They don’t know what is going on in your head.

But that’s okay, because neither do you.

You overestimate your own abilities in areas were you know too little. You underestimate your expertise in areas where you are an expert (Dunning-Kruger effect). You are chock-a-block with bias and false impressions and errors in perception.

That is what the Talent Profile is good at doing. It uses a powerful psychometric instrument that slips past your own cognitive blocks to figure out what really makes you tick. It gives you a solid book of instructions on how to drive your own career. It tells you how to keep yourself interested and focused at work. It tells you where the pitfalls are and points out how to get around them.


Mind Expansion 101

There are two places I go when I am looking for a mind expansion fix. For me, it’s just depressing to sit and stare without something in my mind to turn over and think about. I am a pretty creative person, so my subconscious usually has no problem keeping me occupied. But every now and then, there’s no ‘there’ there. I need some more thinking fuel and I wanted to share two of these with you, because I like you.

The first is a web site with plenty of thought-provoking articles on ethics, science, philosophy and critical thinking. It is a blog put together by the Foundational Research Institute and has a group of engaging bloggers that do a great job of breaking down concepts and putting them together again in a thoughtful and interesting way:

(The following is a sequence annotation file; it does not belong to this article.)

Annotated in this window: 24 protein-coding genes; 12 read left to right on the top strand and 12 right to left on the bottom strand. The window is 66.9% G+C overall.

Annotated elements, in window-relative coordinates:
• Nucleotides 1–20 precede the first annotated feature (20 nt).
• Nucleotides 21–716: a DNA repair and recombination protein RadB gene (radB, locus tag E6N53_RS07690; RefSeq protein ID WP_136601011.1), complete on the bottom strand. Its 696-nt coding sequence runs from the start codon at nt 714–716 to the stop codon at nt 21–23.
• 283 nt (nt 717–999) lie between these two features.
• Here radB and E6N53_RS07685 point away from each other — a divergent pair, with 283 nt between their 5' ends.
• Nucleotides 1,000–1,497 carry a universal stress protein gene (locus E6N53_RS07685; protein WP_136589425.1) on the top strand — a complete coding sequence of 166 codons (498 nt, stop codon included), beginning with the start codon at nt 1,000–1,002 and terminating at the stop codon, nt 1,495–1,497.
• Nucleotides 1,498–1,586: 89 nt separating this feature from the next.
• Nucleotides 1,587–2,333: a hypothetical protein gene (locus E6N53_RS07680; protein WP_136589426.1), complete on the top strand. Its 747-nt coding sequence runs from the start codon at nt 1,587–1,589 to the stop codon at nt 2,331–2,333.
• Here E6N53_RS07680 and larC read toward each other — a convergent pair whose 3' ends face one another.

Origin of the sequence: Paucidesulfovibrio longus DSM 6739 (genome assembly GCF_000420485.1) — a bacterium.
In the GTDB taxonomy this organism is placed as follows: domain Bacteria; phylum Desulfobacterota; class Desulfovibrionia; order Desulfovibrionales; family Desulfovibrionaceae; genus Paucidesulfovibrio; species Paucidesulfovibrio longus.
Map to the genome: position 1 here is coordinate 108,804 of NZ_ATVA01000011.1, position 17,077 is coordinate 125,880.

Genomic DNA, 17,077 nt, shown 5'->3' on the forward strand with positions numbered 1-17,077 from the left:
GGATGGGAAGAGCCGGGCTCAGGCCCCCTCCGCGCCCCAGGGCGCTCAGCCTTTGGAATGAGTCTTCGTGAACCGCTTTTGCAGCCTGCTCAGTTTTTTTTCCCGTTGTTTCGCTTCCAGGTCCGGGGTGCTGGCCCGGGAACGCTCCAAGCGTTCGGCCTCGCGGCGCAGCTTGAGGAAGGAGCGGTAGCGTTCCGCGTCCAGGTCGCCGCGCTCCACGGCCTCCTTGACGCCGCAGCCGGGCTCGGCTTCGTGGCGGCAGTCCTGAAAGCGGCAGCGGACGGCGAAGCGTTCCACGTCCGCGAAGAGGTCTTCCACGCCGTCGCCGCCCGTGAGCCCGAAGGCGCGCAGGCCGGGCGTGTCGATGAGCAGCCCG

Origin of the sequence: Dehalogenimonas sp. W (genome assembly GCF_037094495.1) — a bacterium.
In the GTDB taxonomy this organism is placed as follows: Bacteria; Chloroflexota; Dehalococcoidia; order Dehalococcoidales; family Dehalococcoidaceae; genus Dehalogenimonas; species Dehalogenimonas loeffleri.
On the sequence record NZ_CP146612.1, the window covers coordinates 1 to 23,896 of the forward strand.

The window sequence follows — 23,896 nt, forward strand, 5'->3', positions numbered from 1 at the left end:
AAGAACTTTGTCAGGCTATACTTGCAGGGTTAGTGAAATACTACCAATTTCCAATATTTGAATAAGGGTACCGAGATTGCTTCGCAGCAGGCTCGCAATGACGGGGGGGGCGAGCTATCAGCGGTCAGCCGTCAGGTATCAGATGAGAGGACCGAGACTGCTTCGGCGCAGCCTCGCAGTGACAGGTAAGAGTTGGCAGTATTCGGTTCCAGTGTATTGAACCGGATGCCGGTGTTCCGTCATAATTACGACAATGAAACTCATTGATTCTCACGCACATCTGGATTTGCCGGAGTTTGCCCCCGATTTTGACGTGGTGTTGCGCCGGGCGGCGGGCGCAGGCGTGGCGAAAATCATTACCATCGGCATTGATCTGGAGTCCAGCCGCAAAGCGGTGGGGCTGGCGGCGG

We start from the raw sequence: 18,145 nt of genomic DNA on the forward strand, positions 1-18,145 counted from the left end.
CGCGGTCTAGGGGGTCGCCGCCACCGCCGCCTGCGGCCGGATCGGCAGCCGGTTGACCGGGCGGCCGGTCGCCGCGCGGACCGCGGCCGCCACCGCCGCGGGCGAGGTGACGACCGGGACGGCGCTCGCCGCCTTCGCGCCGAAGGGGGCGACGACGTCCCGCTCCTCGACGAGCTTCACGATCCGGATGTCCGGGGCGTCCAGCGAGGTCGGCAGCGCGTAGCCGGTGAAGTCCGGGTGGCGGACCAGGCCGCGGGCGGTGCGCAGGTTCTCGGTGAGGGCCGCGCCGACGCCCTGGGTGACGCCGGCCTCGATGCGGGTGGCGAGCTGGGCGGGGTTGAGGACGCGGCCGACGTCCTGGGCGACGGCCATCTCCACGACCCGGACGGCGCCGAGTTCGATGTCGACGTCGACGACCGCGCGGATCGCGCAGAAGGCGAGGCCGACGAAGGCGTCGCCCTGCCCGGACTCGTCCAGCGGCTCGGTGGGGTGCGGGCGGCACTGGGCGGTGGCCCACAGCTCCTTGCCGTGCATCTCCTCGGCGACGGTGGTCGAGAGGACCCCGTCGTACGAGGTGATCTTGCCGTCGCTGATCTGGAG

The second place is a podcast and a blog and a couple of books by Daniel McRaney, so I can get my fix in lots of different formats if I don’t happen to be sitting in front of a computer. Daniel takes the latest information and let’s you know, in no uncertain terms, how you are fooling yourself and that you are not so smart:

I might update this in the future with some of my other go-to links, but these will keep you occupied for DAYS of thinking and contemplation. The kind of thinking that makes you feel good and mentally stronger and healthier. Go get some!